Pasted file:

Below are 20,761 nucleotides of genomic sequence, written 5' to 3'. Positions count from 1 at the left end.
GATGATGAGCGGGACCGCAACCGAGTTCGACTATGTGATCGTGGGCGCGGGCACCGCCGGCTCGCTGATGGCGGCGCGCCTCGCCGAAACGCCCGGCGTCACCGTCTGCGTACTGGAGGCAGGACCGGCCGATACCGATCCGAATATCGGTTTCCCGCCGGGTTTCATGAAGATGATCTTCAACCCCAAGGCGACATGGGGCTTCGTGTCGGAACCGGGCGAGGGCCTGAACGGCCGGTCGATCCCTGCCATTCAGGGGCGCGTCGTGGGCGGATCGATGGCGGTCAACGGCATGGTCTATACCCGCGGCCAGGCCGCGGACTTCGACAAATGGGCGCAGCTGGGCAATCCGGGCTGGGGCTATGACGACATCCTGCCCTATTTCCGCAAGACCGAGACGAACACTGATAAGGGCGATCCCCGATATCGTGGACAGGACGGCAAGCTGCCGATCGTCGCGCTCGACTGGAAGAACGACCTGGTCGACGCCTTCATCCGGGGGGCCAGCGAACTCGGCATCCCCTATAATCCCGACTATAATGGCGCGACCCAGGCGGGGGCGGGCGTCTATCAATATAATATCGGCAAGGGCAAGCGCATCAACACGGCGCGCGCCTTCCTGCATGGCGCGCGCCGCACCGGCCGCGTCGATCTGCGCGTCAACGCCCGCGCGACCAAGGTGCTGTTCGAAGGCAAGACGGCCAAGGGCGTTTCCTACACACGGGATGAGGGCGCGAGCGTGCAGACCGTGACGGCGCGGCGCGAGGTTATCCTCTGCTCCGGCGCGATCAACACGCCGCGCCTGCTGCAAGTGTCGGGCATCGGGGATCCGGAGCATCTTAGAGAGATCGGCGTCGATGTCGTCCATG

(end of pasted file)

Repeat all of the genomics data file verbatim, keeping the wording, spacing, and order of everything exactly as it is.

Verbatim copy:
Below are 20,761 nucleotides of genomic sequence, written 5' to 3'. Positions count from 1 at the left end.
GATGATGAGCGGGACCGCAACCGAGTTCGACTATGTGATCGTGGGCGCGGGCACCGCCGGCTCGCTGATGGCGGCGCGCCTCGCCGAAACGCCCGGCGTCACCGTCTGCGTACTGGAGGCAGGACCGGCCGATACCGATCCGAATATCGGTTTCCCGCCGGGTTTCATGAAGATGATCTTCAACCCCAAGGCGACATGGGGCTTCGTGTCGGAACCGGGCGAGGGCCTGAACGGCCGGTCGATCCCTGCCATTCAGGGGCGCGTCGTGGGCGGATCGATGGCGGTCAACGGCATGGTCTATACCCGCGGCCAGGCCGCGGACTTCGACAAATGGGCGCAGCTGGGCAATCCGGGCTGGGGCTATGACGACATCCTGCCCTATTTCCGCAAGACCGAGACGAACACTGATAAGGGCGATCCCCGATATCGTGGACAGGACGGCAAGCTGCCGATCGTCGCGCTCGACTGGAAGAACGACCTGGTCGACGCCTTCATCCGGGGGGCCAGCGAACTCGGCATCCCCTATAATCCCGACTATAATGGCGCGACCCAGGCGGGGGCGGGCGTCTATCAATATAATATCGGCAAGGGCAAGCGCATCAACACGGCGCGCGCCTTCCTGCATGGCGCGCGCCGCACCGGCCGCGTCGATCTGCGCGTCAACGCCCGCGCGACCAAGGTGCTGTTCGAAGGCAAGACGGCCAAGGGCGTTTCCTACACACGGGATGAGGGCGCGAGCGTGCAGACCGTGACGGCGCGGCGCGAGGTTATCCTCTGCTCCGGCGCGATCAACACGCCGCGCCTGCTGCAAGTGTCGGGCATCGGGGATCCGGAGCATCTTAGAGAGATCGGCGTCGATGTCGTCCATG